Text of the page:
"Education of the widest range and highest order"
|Lexington, KY, U.S.|
|Head of School||Stephen Manella |
|Faculty||76 full time
4 part time
|Enrollment||610 total (K-12)|
|Average class size||14 students|
|Student to teacher ratio||7:1|
|Campus||Urban; 10 buildings|
|Athletics||10 Interscholastic Sports (grades 9-12)|
|Average ACT scores (2011)||25.6 average
100% scored 17 or higher
88% scored 21 or higher
61% scored 24 or higher
39% scored 27 or higher
17% scored 30 or higher
David A. Sayre, a New Jersey silversmith who migrated to Lexington where he eventually became a successful banker, founded the school as an all female boarding school in 1854—over a decade before the University of Kentucky first opened its doors. Originally called Transylvania Women's College, the school remained an all female institution until 1876. In the late 19th century the school began a college program giving out associate degrees, and to this day the pillars outside the main entrance state "Sayre College." Sayre dropped its associate degree program because the area was already served by two other colleges, the University of Kentucky, and Transylvania University.
The Sayre School consists of three academic divisions, covering grades K-12. The Lower School consists of a preschool program, offered in both the traditional and Montessori methods, and grades 1-5. The Middle School covers grades 6-8, and the Upper School has grades 9-12, like a traditional high school. The Upper School offers 16 Advanced Placement courses, and of the 30% of students who took the AP exams, 76% earned a passing score of 3 or higher.
Since Sayre is no longer a boarding school, most of its students reside in Lexington, Kentucky or its nearby counties, such as Scott County, Bourbon, Jessamine, and Woodford counties. However, some students have come from areas, such as Fleming and Estill counties, that are more than an hour commute away. Specifically, students that come from outside Fayette County make up 30% of the students in the Upper School and 18% of the students in the Middle School.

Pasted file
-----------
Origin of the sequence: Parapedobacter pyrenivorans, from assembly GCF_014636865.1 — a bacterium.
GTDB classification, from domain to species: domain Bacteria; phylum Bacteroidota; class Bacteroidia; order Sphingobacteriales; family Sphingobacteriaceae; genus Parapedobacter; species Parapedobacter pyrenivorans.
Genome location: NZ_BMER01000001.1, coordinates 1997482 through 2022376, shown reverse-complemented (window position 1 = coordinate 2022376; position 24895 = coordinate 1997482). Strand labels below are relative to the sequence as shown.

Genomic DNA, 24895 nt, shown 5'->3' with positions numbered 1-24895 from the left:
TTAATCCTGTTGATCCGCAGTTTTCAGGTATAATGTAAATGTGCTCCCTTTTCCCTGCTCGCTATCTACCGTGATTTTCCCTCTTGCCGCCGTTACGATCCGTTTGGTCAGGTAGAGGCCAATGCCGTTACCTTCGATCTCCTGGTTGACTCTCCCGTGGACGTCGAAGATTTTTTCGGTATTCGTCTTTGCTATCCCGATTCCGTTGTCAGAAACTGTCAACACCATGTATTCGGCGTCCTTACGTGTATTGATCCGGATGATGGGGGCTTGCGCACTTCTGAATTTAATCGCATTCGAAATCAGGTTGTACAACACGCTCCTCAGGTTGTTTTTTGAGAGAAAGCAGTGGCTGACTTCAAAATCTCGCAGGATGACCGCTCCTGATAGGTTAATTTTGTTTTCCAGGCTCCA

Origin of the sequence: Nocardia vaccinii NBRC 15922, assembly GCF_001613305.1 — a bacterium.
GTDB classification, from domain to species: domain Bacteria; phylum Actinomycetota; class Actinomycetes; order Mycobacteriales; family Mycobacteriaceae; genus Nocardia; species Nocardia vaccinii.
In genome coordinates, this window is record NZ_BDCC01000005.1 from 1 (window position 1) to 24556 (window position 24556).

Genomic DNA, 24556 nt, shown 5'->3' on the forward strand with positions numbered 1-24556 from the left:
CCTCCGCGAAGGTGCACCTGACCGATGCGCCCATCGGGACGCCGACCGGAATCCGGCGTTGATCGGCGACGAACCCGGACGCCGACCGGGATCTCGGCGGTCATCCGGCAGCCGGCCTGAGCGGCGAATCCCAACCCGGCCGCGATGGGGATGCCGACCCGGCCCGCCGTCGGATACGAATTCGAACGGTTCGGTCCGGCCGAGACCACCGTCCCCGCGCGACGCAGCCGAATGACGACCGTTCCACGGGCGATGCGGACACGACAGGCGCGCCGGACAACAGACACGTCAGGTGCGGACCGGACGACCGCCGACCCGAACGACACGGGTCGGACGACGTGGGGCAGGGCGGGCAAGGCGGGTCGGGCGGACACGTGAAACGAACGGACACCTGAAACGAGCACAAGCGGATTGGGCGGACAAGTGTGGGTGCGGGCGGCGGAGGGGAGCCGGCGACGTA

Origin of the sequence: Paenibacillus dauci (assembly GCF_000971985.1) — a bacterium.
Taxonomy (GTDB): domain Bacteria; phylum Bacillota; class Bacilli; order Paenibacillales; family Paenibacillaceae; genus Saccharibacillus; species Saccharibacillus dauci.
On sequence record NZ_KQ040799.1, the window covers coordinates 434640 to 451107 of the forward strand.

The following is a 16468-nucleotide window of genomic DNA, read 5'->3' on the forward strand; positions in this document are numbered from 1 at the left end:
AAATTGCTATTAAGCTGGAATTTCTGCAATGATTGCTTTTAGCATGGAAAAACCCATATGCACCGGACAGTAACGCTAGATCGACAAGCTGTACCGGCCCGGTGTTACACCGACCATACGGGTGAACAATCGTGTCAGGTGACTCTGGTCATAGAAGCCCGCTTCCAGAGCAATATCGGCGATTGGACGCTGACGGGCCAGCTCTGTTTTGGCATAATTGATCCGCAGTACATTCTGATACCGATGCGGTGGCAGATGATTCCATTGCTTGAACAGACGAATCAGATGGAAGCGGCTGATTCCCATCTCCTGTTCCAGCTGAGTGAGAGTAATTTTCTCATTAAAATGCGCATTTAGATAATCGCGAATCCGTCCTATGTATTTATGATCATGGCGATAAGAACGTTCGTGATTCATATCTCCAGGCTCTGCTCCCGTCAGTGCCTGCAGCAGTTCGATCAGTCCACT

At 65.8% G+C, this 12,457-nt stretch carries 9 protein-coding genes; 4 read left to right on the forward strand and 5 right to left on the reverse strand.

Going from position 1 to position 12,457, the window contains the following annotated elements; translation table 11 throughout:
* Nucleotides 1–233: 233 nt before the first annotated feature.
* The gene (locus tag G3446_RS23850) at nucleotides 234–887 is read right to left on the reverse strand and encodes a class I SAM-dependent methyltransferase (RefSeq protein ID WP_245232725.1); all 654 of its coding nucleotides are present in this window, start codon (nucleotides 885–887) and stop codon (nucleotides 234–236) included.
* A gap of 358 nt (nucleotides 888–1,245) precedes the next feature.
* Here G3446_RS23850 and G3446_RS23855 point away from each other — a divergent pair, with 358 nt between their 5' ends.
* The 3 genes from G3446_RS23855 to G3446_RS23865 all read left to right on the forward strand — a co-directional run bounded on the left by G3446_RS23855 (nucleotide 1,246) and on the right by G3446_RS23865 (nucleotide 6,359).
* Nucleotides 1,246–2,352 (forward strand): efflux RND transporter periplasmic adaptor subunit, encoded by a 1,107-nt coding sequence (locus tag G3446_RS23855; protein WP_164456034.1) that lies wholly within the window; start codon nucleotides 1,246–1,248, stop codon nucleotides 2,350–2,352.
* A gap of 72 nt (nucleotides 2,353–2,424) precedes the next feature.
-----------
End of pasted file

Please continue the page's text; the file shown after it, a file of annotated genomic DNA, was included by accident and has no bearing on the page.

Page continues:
The school is the most expensive college preparatory institution in the Bluegrass region, charging $7,000 to $19,970 a year for tuition. Tuition rates increase with the level of education, meaning that Sayre charges students in its high school, or Upper School, the most. The school offers both need-based financial assistance and merit scholarships.
Notable past Sayre students include Nobel Laureate William Lipscomb, woman suffragist Laura Clay, settlement school founder Katherine Pettit, Josh Hopkins, Mayor Thomas E. Hayden of Flower Mound, Texas, Mr. Joshua L. Bishop, Byrd Spilman Dewey and actress Ashley Judd.
Sayre's sports teams are called the Spartans. Their school colors are blue and gold. Notably, the school has a "no-cut" policy for its sports teams, meaning that any student can participate on an athletic team, regardless of ability, if he or she wishes to do so.
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- "Sayre: Headmaster's Welcome". sayreschool.org. Retrieved 2012-08-08.
- "Sayre: Sayre School At A Glance". sayreschool.org. Retrieved 2007-12-19.
- "Sayre: Campus Map". sayreschool.org. Retrieved 2008-01-16.
- "Sayre: Athletics". sayreschool.org. Retrieved 2012-06-23.
- "Test Scores". sayreschool.org. 2007. Retrieved 2008-01-16.
- "Sayre: At A Glance". sayreschool.org. Retrieved 2007-01-16.
- "Sayre: David A. Sayre". sayreschool.org. Retrieved 2007-12-19.
- "Sayre: Sayre's History". sayreschool.org. Retrieved 2007-12-19.
- "Montessori and Preschool". sayreschool.org. Retrieved 2008-01-16.
- "Advanced Placement Program". sayreschool.org. Retrieved 2012-06-23.
- "Middle School At A Glance". sayreschool.org. Retrieved 2012-06-23.
- "Tuition and Fees: Lexington Catholic High School". lexingtoncatholic.com. 2012. Retrieved 2012-02-05.
- "Lexington Christian Academy - Tuition Information". lexingtonchristian.org. 2012. Retrieved 2012-02-05.
- "Sayre School Financial Bulletin". sayreschool.org. 2012. Retrieved 2012-02-05.
- Chapter: Process of Discovery (1977); An Autobiographical Sketch, William Lipscomb, 14 pp., Sayre is on page xv, in the book Structures and Mechanisms: From Ashes to Enzymes (Acs Symposium Series, vol. 827) Gareth R. Eaton (Editor), Don C. Wiley (Editor), Oleg Jardetzky (Editor), American Chemical Society, Washington, DC, 2002, ISBN 9780841237360, 404 pp., online at pubs.acs.org.
- "Thomas Edward Hayden". intelius.com. Retrieved February 3, 2014.
- "Interview Ajudd; Tops in Lex". topsinlex.com. Retrieved 2007-12-19.
- "Educators: Katherine Pettit". Women in Kentucky. Retrieved 2008-03-24.